While the pandemic devastated many arts organizations, federal government assistance helped tide some over. Only a Dim Image, doing business as Zephyr, got a $30,000 PPP loan that was forgiven.

Former social media manager Amanda Johnson said the Zephyr was bustling when she joined the staff last year, but Hall was overstretched. "Calyssa was in charge at all times," Johnson said. "I think that's another reason the Zephyr is where it is at — no person can do everything."

Johnson said it was hard to get Hall's attention and paychecks were often late. Johnson left in June; she had last been paid in April.

When Johnson texted Hall about her missing paychecks and relevant wage law, Hall responded that she was busy and would send them as soon as she could. Hall eventually sent less than what Johnson was owed, blaming missing records, Johnson said.

Former events manager Trish Sisson said she saw problems at the Zephyr immediately after starting work there in January.

"They were just winging it," she said.

Hall asked Sisson for a loan, Sisson said, promising she would repay the $9,000 in a couple of weeks. It took two months, Sisson said.

Hall also asked Stanek-Anderson for loans, taking $14,300 that was repaid within two months, Stanek-Anderson said. She said she later learned the board wasn't aware of the loans.

Staff members sought to meet with the board to alert them that "what we see on our side is that this theater is going to crash and burn," Stanek-Anderson said. The board declined, in part because Hall was the only person allowed to go between board and staff.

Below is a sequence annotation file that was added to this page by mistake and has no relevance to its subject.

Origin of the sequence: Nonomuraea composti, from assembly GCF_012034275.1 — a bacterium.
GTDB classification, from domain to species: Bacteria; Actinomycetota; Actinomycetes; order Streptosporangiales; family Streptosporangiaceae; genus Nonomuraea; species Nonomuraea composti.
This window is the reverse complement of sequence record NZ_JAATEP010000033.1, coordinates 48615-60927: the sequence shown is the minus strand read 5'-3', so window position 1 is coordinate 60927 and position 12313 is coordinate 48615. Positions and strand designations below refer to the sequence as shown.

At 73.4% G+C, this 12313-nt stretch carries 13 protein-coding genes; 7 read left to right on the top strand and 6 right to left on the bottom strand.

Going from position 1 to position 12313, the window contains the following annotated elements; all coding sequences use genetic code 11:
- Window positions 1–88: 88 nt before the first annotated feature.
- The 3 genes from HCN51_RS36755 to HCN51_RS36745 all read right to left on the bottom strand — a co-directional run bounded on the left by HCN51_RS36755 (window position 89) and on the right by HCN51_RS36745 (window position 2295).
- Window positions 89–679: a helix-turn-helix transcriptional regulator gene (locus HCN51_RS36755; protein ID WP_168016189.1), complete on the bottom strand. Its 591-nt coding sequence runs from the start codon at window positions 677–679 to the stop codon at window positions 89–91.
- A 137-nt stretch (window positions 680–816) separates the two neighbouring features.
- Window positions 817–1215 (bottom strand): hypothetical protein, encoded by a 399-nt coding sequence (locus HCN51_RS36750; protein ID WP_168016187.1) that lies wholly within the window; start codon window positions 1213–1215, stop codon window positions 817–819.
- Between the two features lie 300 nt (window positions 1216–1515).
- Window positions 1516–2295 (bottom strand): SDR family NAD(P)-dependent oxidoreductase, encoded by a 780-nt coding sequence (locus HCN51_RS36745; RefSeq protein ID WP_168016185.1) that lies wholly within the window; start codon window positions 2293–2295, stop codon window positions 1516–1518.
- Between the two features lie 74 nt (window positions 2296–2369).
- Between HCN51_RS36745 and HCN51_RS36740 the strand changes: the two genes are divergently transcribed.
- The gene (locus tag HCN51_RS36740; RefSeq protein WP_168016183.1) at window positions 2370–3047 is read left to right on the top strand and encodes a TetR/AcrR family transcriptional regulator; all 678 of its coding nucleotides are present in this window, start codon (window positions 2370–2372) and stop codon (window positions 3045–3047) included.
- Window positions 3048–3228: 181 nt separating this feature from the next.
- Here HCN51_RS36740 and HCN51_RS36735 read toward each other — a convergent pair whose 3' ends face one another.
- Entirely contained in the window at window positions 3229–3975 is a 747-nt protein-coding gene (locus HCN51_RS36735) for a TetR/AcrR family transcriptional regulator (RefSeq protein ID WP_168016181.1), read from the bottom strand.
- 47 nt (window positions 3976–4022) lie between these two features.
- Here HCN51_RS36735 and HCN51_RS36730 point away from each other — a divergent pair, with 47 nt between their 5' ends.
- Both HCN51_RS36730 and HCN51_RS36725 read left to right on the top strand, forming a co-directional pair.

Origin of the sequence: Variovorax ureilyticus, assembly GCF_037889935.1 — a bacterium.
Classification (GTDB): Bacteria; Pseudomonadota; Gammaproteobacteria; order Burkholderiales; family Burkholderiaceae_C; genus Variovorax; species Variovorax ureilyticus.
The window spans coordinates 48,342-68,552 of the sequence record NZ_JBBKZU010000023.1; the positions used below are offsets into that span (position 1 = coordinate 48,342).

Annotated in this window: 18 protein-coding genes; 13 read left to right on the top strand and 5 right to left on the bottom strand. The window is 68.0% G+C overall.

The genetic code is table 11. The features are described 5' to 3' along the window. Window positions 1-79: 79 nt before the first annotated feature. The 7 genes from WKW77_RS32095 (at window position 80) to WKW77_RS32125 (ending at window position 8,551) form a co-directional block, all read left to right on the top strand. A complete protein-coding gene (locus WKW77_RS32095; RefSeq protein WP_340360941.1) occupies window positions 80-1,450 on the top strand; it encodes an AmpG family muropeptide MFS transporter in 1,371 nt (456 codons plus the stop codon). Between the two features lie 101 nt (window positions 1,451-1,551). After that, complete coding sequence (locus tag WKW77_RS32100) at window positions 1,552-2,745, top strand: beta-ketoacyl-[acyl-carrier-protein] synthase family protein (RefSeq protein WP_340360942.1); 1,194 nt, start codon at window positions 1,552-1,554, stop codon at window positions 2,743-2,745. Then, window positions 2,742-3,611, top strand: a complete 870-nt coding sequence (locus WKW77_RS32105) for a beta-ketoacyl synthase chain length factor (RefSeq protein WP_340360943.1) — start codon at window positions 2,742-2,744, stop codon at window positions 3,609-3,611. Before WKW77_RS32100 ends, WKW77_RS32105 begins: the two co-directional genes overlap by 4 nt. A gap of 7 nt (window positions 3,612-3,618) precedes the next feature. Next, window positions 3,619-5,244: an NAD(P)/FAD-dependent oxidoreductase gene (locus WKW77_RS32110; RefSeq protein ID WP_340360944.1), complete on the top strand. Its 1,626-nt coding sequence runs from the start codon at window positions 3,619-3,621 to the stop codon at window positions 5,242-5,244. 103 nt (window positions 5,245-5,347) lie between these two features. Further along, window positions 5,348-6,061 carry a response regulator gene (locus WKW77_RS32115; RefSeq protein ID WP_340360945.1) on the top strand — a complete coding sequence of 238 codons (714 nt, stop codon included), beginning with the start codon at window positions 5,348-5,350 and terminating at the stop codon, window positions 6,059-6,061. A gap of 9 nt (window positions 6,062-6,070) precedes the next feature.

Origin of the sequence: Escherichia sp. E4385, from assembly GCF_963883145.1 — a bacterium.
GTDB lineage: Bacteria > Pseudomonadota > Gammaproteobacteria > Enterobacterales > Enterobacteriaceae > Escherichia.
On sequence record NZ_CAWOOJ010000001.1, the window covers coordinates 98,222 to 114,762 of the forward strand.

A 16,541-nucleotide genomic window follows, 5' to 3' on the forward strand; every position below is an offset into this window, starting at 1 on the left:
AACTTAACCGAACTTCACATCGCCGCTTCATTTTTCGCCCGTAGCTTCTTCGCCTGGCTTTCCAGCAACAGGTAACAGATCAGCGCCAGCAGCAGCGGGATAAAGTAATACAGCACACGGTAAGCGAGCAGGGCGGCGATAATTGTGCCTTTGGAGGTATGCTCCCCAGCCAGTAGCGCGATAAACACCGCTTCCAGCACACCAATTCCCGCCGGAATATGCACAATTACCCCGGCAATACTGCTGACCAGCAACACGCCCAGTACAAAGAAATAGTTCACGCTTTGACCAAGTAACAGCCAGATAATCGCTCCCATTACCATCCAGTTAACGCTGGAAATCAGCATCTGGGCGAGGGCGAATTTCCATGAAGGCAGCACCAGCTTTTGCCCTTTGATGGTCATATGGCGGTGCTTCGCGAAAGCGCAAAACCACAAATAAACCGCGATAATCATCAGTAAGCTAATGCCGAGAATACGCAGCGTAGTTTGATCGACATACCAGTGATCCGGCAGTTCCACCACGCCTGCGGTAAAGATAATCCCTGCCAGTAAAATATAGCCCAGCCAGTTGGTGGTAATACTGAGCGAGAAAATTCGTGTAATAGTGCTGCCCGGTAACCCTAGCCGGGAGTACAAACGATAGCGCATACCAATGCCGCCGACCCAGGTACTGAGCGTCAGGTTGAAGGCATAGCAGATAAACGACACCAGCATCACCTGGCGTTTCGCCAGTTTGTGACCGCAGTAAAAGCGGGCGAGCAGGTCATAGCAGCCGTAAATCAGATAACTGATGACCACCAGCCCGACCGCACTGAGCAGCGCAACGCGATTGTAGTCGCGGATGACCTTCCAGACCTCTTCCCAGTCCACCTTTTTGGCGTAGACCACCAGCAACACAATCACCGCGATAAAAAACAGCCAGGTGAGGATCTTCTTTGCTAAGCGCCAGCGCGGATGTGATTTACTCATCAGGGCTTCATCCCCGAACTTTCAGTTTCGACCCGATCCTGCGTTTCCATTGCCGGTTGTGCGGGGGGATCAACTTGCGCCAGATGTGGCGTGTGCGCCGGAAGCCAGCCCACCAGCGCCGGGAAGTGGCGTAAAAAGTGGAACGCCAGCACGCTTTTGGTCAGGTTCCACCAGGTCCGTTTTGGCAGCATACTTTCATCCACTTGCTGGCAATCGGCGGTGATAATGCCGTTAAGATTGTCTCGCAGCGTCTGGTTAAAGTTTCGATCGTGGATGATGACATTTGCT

Meeting minutes show the board was unaware of the mounting debt. Former treasurer Lepage on Sept. 20 told the board he knew of two outstanding vendor bills worth about $810, and board minutes from Sept. 23 say Hall reported no outstanding vendor bills at the time. But MacLeslie said he received notice Wednesday from a vendor owed $78,000 for the theater's July "School of Rock" production.

Hall said she was "very, very direct" discussing the theater's debt with the board in August. Asked if she took personal loans from staff, Hall confirmed them but refused to say how big the loans were.

It's still not clear how much debt the theater is in. In a statement last month, board chair Bartelt said the organization owed at least $272,000 in back taxes, employee pay and credit card debt. In an interview Oct. 26, Bartelt said she didn't yet have access to some accounts and that it's unknown how much is owed to vendors.

For all its problems, the Zephyr met a need, serving students and drawing audiences. For former staff members, the theater's collapse has been both sad and unsurprising given the financial mismanagement they saw. It was as if the theater was being run like a play, not a business, with the director hoping to pull off a miracle on opening night.

"Theater is a place where all the misfits go," said MacLeslie, the theater veteran the board turned to after Hall resigned. "We are emotional people who live in a world where we 'make believe,' with the real world just outside the door. If you don't let the real world in every once in a while to give you fresh air, the real world will knock down the door and knock you on your ass. And that's what happened."